The idea of requiring a quorum — a minimum number of voters — at the Annual Town Budget Meeting (ATBM) was never a good one. Last week’s ATBM, the first since the new charter made a quorum necessary, demonstrated just a few reasons why.
The ATBM is a long and proud New England and Weston tradition. When the Charter Revision Commission re-wrote Weston’s entire charter last year, the majority sentiment was that it should be preserved, even though all agreed a smoother, clearer path to a mandated referendum (machine vote) on the town and school budget was the main priority. In tweaking the ATBM procedures, the charter changes actually complicate the process and create new problems.
The first problem with the quorum requirement is a procedural one, and it was made clear at last Wednesday’s ATBM: The question of when voters are counted for a quorum check is not specifically addressed in the charter. The town attorney — who was not at the ATBM, but whom the first selectman had asked about this prior to the meeting — said Robert’s Rules of Order say a quorum check is done once only, just before the voting process takes place.
At the ATBM, many votes are normally taken: each line item in the town budget, the bottom line school budget, the capital budget, and the debt service budget. So a few people asked if a count could be taken again as the evening progressed. The problem was not so much the answer — which was No — but the fact that this was not made clear beforehand; then the moderator and registrars appeared unsure and were unclear, which led to further confusion.
Another problem with the quorum requirement is that it takes away the voice of those voters who do bother to attend the ATBM. With no quorum, they are not able to reduce any portion of the budget. That part is clear.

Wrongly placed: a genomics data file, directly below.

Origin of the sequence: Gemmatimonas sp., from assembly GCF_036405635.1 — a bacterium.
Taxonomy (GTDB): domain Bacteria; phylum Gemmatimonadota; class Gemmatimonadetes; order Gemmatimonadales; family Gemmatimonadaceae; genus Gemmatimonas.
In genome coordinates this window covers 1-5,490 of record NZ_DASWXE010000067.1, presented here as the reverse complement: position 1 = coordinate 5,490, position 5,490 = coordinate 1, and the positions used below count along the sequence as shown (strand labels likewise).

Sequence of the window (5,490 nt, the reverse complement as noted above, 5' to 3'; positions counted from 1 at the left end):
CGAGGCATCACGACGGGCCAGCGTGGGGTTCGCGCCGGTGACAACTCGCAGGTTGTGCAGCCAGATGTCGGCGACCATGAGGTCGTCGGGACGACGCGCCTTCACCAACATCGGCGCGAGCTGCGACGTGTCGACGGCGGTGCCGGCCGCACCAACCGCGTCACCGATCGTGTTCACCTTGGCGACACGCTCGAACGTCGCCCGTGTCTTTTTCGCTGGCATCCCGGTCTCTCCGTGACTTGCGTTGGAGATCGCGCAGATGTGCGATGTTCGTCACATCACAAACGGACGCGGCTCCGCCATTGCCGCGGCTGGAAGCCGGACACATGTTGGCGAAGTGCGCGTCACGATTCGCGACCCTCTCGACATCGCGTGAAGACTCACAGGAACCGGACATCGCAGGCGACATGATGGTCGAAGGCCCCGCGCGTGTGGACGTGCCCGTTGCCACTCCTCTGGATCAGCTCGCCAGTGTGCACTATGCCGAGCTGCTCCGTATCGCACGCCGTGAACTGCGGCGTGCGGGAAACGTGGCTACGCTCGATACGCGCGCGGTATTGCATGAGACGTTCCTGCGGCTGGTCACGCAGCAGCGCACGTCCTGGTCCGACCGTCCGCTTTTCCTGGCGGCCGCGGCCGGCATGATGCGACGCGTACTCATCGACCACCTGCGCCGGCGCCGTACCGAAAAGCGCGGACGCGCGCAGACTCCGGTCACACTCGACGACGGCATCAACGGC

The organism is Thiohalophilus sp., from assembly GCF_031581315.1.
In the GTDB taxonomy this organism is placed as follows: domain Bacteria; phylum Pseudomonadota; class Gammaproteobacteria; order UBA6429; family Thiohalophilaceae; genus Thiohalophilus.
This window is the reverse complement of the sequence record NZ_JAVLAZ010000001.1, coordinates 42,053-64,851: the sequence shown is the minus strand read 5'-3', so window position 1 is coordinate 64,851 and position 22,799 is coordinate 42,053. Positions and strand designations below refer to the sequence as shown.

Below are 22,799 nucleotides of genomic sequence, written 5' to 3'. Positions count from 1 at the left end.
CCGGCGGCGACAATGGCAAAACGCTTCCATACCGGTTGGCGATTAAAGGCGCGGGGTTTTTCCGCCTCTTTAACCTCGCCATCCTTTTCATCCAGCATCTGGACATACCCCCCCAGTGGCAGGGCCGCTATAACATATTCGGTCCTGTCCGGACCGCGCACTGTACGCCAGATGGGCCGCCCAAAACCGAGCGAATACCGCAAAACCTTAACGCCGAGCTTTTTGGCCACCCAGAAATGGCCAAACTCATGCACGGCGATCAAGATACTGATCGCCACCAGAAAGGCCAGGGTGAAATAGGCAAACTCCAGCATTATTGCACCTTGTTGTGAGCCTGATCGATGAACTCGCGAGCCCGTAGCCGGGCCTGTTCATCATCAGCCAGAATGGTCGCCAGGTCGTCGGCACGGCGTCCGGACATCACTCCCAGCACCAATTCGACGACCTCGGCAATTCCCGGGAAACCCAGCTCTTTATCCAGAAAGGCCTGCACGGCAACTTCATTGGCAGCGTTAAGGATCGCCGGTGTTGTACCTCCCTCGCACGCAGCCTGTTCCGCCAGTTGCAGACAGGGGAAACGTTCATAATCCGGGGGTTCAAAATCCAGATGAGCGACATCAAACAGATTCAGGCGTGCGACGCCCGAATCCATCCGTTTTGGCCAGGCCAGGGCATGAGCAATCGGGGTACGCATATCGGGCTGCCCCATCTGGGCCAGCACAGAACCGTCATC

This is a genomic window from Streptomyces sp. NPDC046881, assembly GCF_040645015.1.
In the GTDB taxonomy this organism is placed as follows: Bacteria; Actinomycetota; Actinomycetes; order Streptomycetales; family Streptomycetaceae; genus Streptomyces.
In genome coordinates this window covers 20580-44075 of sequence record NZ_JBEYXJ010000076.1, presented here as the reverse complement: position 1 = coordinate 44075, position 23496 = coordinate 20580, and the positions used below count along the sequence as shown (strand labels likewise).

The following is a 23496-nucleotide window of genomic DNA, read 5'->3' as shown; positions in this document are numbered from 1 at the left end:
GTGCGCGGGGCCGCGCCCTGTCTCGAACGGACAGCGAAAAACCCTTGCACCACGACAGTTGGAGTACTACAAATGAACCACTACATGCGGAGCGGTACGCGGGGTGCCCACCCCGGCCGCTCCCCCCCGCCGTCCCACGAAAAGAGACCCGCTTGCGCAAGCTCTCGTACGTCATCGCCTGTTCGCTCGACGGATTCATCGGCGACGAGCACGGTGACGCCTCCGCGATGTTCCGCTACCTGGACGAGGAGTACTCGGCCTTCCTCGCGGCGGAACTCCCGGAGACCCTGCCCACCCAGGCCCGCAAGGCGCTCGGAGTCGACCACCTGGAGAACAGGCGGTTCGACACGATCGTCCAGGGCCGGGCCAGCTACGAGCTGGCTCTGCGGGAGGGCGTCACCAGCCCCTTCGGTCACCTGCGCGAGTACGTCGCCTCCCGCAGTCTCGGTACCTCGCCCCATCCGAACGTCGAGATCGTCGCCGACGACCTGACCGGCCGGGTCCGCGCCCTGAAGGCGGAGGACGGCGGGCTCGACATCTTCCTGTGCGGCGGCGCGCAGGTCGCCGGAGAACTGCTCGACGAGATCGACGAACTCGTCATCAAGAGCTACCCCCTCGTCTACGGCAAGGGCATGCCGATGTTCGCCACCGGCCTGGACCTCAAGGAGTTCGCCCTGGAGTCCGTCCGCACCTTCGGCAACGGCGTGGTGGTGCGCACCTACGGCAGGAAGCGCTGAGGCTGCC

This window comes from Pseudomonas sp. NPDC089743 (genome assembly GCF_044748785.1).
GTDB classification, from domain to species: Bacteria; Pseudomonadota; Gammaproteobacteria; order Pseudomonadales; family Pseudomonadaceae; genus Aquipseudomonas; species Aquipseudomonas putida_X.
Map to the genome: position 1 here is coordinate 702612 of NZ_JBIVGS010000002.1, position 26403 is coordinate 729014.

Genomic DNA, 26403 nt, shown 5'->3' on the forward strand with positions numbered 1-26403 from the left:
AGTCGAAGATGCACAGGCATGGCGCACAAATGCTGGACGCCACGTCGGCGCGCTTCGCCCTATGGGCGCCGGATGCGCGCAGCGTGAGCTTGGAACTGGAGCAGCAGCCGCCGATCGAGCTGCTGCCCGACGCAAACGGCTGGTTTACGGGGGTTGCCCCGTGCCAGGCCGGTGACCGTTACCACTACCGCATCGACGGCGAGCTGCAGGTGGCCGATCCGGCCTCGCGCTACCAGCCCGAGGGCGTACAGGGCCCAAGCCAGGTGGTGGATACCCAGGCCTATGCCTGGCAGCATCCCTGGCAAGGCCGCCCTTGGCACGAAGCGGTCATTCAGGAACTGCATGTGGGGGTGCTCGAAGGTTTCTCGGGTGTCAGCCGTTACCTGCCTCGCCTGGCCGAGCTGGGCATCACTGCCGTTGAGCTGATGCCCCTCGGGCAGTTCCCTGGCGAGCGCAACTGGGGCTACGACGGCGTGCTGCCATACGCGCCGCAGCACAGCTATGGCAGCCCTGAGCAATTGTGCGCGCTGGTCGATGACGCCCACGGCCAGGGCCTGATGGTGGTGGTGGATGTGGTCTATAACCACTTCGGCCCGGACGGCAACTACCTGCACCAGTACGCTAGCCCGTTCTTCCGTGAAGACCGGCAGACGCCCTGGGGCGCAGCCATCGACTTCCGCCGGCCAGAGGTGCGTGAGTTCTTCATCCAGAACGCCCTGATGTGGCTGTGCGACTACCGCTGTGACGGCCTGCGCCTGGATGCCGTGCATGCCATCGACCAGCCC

Yet another problem, however, is that what’s unclear in the new charter is what DOES happen when there is no quorum. Does the budget automatically pass as presented? This is the assumption, but the charter does not, in fact, actually say this. Is there a vote anyway? At last week’s ATBM, voice votes were taken on the bottom lines of the school operating, town operating, debt service, and capital budgets. But this is odd, because even a unanimous “No” would still be a “Yes” with no quorum. Really, what’s the point?
The quorum was ostensibly put in place to prevent a small minority of voters from “hijacking” an ATBM and voting to lower the budget. In fact, the meeting can now be “hijacked” by budget supporters who stay away, thus making it impossible to lower any portion of the budget at the ATBM.
There are two positive things to keep in mind, though.
One is that the first selectman has said she is going to call for a reconvening of the Charter Revision Commission to re-open the charter and address some of these problems.
The other good thing is that the referendum — taking place today at the middle school from noon to 8 p.m. for those who did not cast ballots after the ATBM — still allows all voters, no matter how many show up, to vote on the budget once and for all. And their votes will count.